Victoria: Absolutely. We left the space thinking, surely they’re going to put someone new in this space if they’re not going to let the community continue to have it, but actually it’s been months since we left the space and it’s still empty. So that just continues to prove over and over again to people that actually the institution doesn’t have the community in mind. It doesn’t have returning to free in mind. And what we have to do is gather ourselves to figure out what that language will continue to look like in different forms in and outside of the institution, to create the pressure via the different ways of moving, that aren’t just limited to activism, aren’t just limited to art, but create a whole new system.

Casey: So that’s meant going back even to the materiality of the building as well, to think about the quarry where the brownstone to build Cooper came from. A couple of years ago it shut down because they were out of stone.

Victoria: So many people from the city were demanding this stone because they loved the way it looked, it has such a New York vibe. Something that took hundreds of thousands of years to develop, a mine, was finished in less than 30 years. So we thought, wow, that has a real parallel to what happened at our school, which was meant to last forever but was finished at 150 years falsely. So we’ve begun to look back at the material, the space, the building, the unbuilding.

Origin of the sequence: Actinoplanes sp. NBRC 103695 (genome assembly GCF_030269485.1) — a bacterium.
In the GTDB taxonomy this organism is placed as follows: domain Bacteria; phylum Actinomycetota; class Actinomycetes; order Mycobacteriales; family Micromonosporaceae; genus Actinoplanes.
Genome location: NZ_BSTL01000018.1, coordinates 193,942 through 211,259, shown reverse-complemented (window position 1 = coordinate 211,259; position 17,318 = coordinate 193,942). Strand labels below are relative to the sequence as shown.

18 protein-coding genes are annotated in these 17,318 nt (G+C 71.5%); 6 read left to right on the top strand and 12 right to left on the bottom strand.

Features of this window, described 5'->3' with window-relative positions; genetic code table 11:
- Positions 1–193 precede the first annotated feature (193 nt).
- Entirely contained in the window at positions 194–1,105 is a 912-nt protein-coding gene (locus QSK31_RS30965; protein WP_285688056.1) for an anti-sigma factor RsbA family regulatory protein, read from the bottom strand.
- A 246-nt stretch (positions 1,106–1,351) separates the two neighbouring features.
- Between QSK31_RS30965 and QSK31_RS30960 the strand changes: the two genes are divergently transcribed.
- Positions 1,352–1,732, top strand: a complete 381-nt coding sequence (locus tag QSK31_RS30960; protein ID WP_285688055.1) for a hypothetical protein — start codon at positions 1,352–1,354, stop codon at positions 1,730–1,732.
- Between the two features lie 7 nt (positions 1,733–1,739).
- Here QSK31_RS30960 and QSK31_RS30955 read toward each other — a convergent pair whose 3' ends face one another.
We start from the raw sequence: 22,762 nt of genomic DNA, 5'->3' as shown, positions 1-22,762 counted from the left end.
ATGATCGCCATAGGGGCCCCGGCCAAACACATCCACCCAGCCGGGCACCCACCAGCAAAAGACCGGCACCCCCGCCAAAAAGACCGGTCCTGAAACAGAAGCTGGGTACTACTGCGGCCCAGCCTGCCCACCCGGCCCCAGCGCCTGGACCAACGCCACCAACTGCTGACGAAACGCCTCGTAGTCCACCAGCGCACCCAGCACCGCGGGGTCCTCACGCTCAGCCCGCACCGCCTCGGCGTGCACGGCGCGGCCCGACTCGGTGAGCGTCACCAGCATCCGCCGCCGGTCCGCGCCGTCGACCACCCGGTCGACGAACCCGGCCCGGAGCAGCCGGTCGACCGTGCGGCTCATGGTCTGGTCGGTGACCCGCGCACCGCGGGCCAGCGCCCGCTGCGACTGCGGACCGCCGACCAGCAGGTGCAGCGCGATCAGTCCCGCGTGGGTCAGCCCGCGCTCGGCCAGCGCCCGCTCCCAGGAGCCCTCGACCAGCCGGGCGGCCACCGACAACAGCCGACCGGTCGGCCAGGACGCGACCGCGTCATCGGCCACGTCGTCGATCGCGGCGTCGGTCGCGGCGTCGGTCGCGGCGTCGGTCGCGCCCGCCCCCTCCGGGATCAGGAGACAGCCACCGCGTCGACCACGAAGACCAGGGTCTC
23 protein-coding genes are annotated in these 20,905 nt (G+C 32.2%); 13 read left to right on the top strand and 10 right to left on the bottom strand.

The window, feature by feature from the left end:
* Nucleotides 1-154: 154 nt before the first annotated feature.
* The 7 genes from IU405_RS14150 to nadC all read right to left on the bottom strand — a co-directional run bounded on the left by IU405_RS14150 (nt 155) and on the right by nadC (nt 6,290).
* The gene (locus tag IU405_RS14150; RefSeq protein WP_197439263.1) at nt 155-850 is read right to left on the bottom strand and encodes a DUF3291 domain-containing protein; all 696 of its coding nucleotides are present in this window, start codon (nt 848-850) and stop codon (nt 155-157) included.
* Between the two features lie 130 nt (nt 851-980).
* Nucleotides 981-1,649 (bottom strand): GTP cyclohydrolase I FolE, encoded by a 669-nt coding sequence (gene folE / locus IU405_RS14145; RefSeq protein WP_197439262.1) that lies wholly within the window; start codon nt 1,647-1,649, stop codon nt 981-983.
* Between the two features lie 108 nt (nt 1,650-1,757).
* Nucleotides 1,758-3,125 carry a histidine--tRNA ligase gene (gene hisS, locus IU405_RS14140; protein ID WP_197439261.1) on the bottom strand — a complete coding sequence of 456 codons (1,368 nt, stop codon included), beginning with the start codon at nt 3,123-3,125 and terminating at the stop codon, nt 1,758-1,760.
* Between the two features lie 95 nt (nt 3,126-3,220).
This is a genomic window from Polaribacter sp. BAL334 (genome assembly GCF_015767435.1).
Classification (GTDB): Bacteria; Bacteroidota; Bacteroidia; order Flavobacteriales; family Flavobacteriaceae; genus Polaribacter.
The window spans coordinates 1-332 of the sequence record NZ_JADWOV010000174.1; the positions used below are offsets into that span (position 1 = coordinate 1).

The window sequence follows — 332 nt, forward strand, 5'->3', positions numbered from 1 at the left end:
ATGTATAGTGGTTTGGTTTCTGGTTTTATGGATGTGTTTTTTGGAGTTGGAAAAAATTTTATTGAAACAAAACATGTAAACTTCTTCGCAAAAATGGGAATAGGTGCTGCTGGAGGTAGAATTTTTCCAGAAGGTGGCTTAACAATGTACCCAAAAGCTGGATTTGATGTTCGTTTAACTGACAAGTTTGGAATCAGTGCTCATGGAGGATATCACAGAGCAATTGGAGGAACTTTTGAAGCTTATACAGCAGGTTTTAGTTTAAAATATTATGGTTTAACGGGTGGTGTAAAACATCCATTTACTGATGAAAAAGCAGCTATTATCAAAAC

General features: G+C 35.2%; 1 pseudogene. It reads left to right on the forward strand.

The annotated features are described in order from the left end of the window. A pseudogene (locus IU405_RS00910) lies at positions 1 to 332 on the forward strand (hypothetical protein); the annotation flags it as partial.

Victoria: What does it look like to work forever instead of for one year or two years? To begin to write again. To pick up our practices in a way that’s not outside the school but, like Calla is saying, para-institutional. We’re not leaving, and we’re creating more people that aren’t leaving, and we’re coming here to talk to a bunch of you in Berlin about no one leaving! If any of you want to come to the school and stay forever, we can talk about that also. [Laughter.]

Casey: That quarry is a waterpark now. [Laughter.] It’s kind funny. It reminded us of that idea that Cooper wasn’t originally even a school. It’s just a rock. And there’s no more of the rock left. And what was supposed to happen inside of it no longer happens. At this quarry they’re doing watersports, but it could be anything. I think that’s what we’re tying to figure out. It’s really easy to get stuck into activist or art and politics discussion about how to stop a fee hike, and I think what we’re trying to figure out is a way to not be nostalgic, and not be preventative, but to say, if something has no fixed identity what could it be in the future?

Max Pitegoff: Thank you!

Wolfgang: Instead of having the discussion here, I think we all want a beer, so let’s go to the bar.